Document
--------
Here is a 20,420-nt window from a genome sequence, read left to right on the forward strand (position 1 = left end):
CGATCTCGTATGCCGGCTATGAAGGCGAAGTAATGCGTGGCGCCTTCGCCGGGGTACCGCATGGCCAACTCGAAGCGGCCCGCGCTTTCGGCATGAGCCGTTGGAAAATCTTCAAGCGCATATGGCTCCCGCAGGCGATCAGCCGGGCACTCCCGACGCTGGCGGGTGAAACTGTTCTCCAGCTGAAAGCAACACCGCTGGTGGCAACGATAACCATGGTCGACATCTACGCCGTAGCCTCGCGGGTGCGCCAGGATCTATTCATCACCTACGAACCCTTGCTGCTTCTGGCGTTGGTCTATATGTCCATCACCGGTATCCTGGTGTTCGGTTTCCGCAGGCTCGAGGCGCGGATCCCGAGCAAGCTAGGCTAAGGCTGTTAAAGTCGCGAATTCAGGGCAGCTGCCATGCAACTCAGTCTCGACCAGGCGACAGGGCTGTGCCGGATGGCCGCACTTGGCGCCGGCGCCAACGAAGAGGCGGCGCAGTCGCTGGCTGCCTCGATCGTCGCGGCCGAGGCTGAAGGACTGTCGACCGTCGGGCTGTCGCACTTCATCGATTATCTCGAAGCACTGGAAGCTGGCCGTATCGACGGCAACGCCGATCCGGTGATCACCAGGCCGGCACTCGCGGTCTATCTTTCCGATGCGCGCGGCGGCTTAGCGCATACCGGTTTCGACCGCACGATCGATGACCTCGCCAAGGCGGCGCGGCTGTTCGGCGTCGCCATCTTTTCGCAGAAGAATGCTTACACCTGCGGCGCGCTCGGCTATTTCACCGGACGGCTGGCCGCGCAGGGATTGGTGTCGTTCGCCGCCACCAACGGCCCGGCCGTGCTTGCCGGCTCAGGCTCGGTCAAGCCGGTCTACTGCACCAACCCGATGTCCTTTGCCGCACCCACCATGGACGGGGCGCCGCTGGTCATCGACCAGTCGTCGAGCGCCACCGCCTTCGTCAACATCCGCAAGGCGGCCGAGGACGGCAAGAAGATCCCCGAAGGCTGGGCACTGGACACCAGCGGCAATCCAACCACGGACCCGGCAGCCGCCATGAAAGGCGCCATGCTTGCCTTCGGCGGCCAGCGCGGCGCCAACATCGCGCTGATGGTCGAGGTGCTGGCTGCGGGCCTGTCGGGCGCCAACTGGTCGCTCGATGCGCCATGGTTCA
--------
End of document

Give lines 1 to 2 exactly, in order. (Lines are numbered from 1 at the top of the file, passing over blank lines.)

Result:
Here is a 20,420-nt window from a genome sequence, read left to right on the forward strand (position 1 = left end):
CGATCTCGTATGCCGGCTATGAAGGCGAAGTAATGCGTGGCGCCTTCGCCGGGGTACCGCATGGCCAACTCGAAGCGGCCCGCGCTTTCGGCATGAGCCGTTGGAAAATCTTCAAGCGCATATGGCTCCCGCAGGCGATCAGCCGGGCACTCCCGACGCTGGCGGGTGAAACTGTTCTCCAGCTGAAAGCAACACCGCTGGTGGCAACGATAACCATGGTCGACATCTACGCCGTAGCCTCGCGGGTGCGCCAGGATCTATTCATCACCTACGAACCCTTGCTGCTTCTGGCGTTGGTCTATATGTCCATCACCGGTATCCTGGTGTTCGGTTTCCGCAGGCTCGAGGCGCGGATCCCGAGCAAGCTAGGCTAAGGCTGTTAAAGTCGCGAATTCAGGGCAGCTGCCATGCAACTCAGTCTCGACCAGGCGACAGGGCTGTGCCGGATGGCCGCACTTGGCGCCGGCGCCAACGAAGAGGCGGCGCAGTCGCTGGCTGCCTCGATCGTCGCGGCCGAGGCTGAAGGACTGTCGACCGTCGGGCTGTCGCACTTCATCGATTATCTCGAAGCACTGGAAGCTGGCCGTATCGACGGCAACGCCGATCCGGTGATCACCAGGCCGGCACTCGCGGTCTATCTTTCCGATGCGCGCGGCGGCTTAGCGCATACCGGTTTCGACCGCACGATCGATGACCTCGCCAAGGCGGCGCGGCTGTTCGGCGTCGCCATCTTTTCGCAGAAGAATGCTTACACCTGCGGCGCGCTCGGCTATTTCACCGGACGGCTGGCCGCGCAGGGATTGGTGTCGTTCGCCGCCACCAACGGCCCGGCCGTGCTTGCCGGCTCAGGCTCGGTCAAGCCGGTCTACTGCACCAACCCGATGTCCTTTGCCGCACCCACCATGGACGGGGCGCCGCTGGTCATCGACCAGTCGTCGAGCGCCACCGCCTTCGTCAACATCCGCAAGGCGGCCGAGGACGGCAAGAAGATCCCCGAAGGCTGGGCACTGGACACCAGCGGCAATCCAACCACGGACCCGGCAGCCGCCATGAAAGGCGCCATGCTTGCCTTCGGCGGCCAGCGCGGCGCCAACATCGCGCTGATGGTCGAGGTGCTGGCTGCGGGCCTGTCGGGCGCCAACTGGTCGCTCGATGCGCCATGGTTCA